“And legacy as well. You want to leave records that are really great, that people like and they connect with, and that’s a big part of it. I think the more you produce, and the older you get, the more that idea of leaving a body of work behind is kind of important. It sounds really morbid but it’s an important part. How many people make a record? How many people get to produce records? So, you want to make sure that what you leave behind is a good, solid body of work.”
What’s the music industry like in New Zealand at the moment?
“It’s very healthy. It’s a really good industry. It’s run by a lot of very skilled people. A lot of people have immigrated to New Zealand which has really helped, a lot of American and British industry people have moved there, and it’s made the structure of the industry itself really strong. We’ve got some really great songwriter-producers, Joel Little obviously a prime example – Taylor Swift, Imagine Dragons, he worked on the Lorde record, that’s how he got his break. Josh Fountain, Dion, lots of really good producers, but also a lot of hip hop producers who are working on Kanye records. There’s a lot of remote working, that’s been a really big part of the industry as well. It’s definitely very healthy.
“There’s a lot of government support for music as well, a lot of financial support, which is really welcome, especially in a country that’s so far away. Support to be able to go and tour overseas, and some support for making records as well. We’re pretty blessed really. We have a prime minister who not only knows what she’s talking about but she’s a minister for the arts as well [now she’s stepped back and is Deputy Minister for the Arts] but she’s always been there and understands the music industry. She’s a DJ, somebody who understands the industry… that’s a rare thing for a politician. We’re pretty lucky really.”
What advice would you give to your younger self?
“Don’t eat so much bad food in the studio [laughs]. Don’t smoke in the studio… that was weird, when we’d smoke in studios, it’s really rare now. Don’t be scared of stuff. It’s really easy to be scared and think the competition is really tough and there are so many great producers out there and ‘I’ll never get a break’. You’ve just got to be good so when your break happens, you’re ready for it. You don’t know who the person is who’s going to walk through your door. I’ve had this conversation with so many producers… you just keep plugging away, you get good at your craft and then when somebody walks into your door, who can change your life (which has happened to myself and to a lot of producers I know) you’re ready for that moment. You usually get one chance, and you don’t want to mess it up.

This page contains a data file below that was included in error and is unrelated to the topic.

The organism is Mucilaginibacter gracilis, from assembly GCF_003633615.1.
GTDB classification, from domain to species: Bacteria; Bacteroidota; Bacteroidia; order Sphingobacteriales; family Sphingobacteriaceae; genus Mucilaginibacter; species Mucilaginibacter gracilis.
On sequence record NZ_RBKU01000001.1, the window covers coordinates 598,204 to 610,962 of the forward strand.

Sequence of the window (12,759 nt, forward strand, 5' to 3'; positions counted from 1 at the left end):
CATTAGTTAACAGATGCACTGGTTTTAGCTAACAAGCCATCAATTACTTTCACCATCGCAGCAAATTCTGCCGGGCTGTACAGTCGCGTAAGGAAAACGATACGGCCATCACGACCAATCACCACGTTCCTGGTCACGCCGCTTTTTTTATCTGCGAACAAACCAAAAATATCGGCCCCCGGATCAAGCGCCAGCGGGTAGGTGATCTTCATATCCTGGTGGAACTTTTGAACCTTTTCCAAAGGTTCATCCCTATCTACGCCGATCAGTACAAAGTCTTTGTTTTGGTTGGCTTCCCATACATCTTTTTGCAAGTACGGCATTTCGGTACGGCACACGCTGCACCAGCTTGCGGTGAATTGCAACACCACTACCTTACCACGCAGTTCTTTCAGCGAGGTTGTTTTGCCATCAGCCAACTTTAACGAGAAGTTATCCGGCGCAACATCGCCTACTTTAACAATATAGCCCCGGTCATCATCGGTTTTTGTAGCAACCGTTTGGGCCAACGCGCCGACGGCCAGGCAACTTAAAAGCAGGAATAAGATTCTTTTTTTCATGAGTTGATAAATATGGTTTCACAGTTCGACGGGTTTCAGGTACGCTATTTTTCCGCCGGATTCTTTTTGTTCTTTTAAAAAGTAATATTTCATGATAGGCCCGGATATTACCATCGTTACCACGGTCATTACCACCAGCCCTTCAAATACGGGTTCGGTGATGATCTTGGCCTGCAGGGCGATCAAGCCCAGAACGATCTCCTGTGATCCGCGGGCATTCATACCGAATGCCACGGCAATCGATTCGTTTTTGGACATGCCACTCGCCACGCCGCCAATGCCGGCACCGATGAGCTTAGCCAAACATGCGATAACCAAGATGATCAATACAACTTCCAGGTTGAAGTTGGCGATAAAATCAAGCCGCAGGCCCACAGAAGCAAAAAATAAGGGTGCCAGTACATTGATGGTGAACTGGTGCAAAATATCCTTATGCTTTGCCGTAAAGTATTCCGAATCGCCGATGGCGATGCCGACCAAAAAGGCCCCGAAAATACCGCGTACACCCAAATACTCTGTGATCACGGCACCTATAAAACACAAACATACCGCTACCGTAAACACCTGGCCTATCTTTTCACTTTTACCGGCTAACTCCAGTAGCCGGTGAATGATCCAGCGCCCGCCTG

“It’s easy to be overwhelmed by it all, especially now when so much music is getting released. Just make the record for yourself first, and the artist you’re working with. Make it really good, and make it a pleasurable experience, enjoy the music and the universe will decide what the rest is going to be… To quote Douglas Adams, ‘Don’t panic’.”
What’s next on the agenda for you?
“I’d like to spend more time this year concentrating on the Music Producers Guild (MPG). We’ve just received funding from one of the governmental organisations so now we have some resources to be able to run some more upskilling programs and do more outreach to producers. There are a lot of production communities that aren’t well served in New Zealand – we’ll try to outreach to them a lot more, bring them into the fold and realize that we are there to help them.
“I’ve got a tour coming up with an artist called Troy Kingi who I’ve been producing a new album for, I’ve got a lot of touring and festivals and stuff to do with him over the summer… bearing in mind the New Zealand summer is December, January, February.
“I’m going to step out of the studio for a few months because it’s been a long stint – I’m seven albums in since last July. It’s been a lot of Covid catch-up albums, finishing albums remotely… It’s just been a really big stint of recording, so I’d just like to spend a few months away from the studio just to refresh myself. And then I’ll see what’s out there and, yeah… whatever happens, happens.”